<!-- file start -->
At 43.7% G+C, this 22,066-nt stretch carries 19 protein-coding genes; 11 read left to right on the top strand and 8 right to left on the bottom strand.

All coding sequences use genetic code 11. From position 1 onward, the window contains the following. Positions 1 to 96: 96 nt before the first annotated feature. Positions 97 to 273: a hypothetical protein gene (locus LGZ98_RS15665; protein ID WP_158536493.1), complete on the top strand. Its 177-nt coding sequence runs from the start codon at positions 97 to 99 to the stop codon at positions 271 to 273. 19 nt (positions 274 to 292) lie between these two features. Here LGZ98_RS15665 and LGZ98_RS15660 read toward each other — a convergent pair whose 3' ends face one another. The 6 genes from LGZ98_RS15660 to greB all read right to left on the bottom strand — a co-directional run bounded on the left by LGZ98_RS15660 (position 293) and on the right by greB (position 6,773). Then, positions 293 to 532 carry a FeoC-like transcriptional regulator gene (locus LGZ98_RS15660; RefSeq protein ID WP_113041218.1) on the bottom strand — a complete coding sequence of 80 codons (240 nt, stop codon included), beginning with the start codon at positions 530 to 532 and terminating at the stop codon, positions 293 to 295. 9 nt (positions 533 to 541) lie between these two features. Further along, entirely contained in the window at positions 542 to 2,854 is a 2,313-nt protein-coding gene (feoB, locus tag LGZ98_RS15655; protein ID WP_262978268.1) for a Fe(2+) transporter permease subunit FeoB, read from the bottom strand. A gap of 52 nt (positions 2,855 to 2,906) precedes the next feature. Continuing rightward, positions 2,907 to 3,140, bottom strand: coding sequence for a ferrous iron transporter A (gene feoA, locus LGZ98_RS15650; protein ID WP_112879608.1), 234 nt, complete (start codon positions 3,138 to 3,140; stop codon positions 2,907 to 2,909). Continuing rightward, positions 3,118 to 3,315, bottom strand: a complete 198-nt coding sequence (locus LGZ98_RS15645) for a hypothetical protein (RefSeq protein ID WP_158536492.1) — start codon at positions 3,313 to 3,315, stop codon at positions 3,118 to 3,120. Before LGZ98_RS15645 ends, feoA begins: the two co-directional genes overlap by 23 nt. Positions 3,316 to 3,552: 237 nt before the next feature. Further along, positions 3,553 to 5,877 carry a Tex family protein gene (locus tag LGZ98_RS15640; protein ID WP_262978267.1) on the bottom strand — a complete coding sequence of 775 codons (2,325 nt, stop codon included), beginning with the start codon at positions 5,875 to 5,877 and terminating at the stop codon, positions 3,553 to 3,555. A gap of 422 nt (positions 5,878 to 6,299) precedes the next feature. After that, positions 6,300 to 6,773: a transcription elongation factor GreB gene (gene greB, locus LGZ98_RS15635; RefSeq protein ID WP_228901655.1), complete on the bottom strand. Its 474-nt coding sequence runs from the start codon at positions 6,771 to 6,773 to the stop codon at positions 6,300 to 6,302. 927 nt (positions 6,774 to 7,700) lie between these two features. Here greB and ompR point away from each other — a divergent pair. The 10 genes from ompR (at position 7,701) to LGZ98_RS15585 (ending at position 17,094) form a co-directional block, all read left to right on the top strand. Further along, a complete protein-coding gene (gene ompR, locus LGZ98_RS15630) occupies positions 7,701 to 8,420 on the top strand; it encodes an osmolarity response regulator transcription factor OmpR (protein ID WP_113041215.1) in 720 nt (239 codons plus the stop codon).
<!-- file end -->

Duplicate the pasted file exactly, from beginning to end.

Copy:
At 43.7% G+C, this 22,066-nt stretch carries 19 protein-coding genes; 11 read left to right on the top strand and 8 right to left on the bottom strand.

All coding sequences use genetic code 11. From position 1 onward, the window contains the following. Positions 1 to 96: 96 nt before the first annotated feature. Positions 97 to 273: a hypothetical protein gene (locus LGZ98_RS15665; protein ID WP_158536493.1), complete on the top strand. Its 177-nt coding sequence runs from the start codon at positions 97 to 99 to the stop codon at positions 271 to 273. 19 nt (positions 274 to 292) lie between these two features. Here LGZ98_RS15665 and LGZ98_RS15660 read toward each other — a convergent pair whose 3' ends face one another. The 6 genes from LGZ98_RS15660 to greB all read right to left on the bottom strand — a co-directional run bounded on the left by LGZ98_RS15660 (position 293) and on the right by greB (position 6,773). Then, positions 293 to 532 carry a FeoC-like transcriptional regulator gene (locus LGZ98_RS15660; RefSeq protein ID WP_113041218.1) on the bottom strand — a complete coding sequence of 80 codons (240 nt, stop codon included), beginning with the start codon at positions 530 to 532 and terminating at the stop codon, positions 293 to 295. 9 nt (positions 533 to 541) lie between these two features. Further along, entirely contained in the window at positions 542 to 2,854 is a 2,313-nt protein-coding gene (feoB, locus tag LGZ98_RS15655; protein ID WP_262978268.1) for a Fe(2+) transporter permease subunit FeoB, read from the bottom strand. A gap of 52 nt (positions 2,855 to 2,906) precedes the next feature. Continuing rightward, positions 2,907 to 3,140, bottom strand: coding sequence for a ferrous iron transporter A (gene feoA, locus LGZ98_RS15650; protein ID WP_112879608.1), 234 nt, complete (start codon positions 3,138 to 3,140; stop codon positions 2,907 to 2,909). Continuing rightward, positions 3,118 to 3,315, bottom strand: a complete 198-nt coding sequence (locus LGZ98_RS15645) for a hypothetical protein (RefSeq protein ID WP_158536492.1) — start codon at positions 3,313 to 3,315, stop codon at positions 3,118 to 3,120. Before LGZ98_RS15645 ends, feoA begins: the two co-directional genes overlap by 23 nt. Positions 3,316 to 3,552: 237 nt before the next feature. Further along, positions 3,553 to 5,877 carry a Tex family protein gene (locus tag LGZ98_RS15640; protein ID WP_262978267.1) on the bottom strand — a complete coding sequence of 775 codons (2,325 nt, stop codon included), beginning with the start codon at positions 5,875 to 5,877 and terminating at the stop codon, positions 3,553 to 3,555. A gap of 422 nt (positions 5,878 to 6,299) precedes the next feature. After that, positions 6,300 to 6,773: a transcription elongation factor GreB gene (gene greB, locus LGZ98_RS15635; RefSeq protein ID WP_228901655.1), complete on the bottom strand. Its 474-nt coding sequence runs from the start codon at positions 6,771 to 6,773 to the stop codon at positions 6,300 to 6,302. 927 nt (positions 6,774 to 7,700) lie between these two features. Here greB and ompR point away from each other — a divergent pair. The 10 genes from ompR (at position 7,701) to LGZ98_RS15585 (ending at position 17,094) form a co-directional block, all read left to right on the top strand. Further along, a complete protein-coding gene (gene ompR, locus LGZ98_RS15630) occupies positions 7,701 to 8,420 on the top strand; it encodes an osmolarity response regulator transcription factor OmpR (protein ID WP_113041215.1) in 720 nt (239 codons plus the stop codon).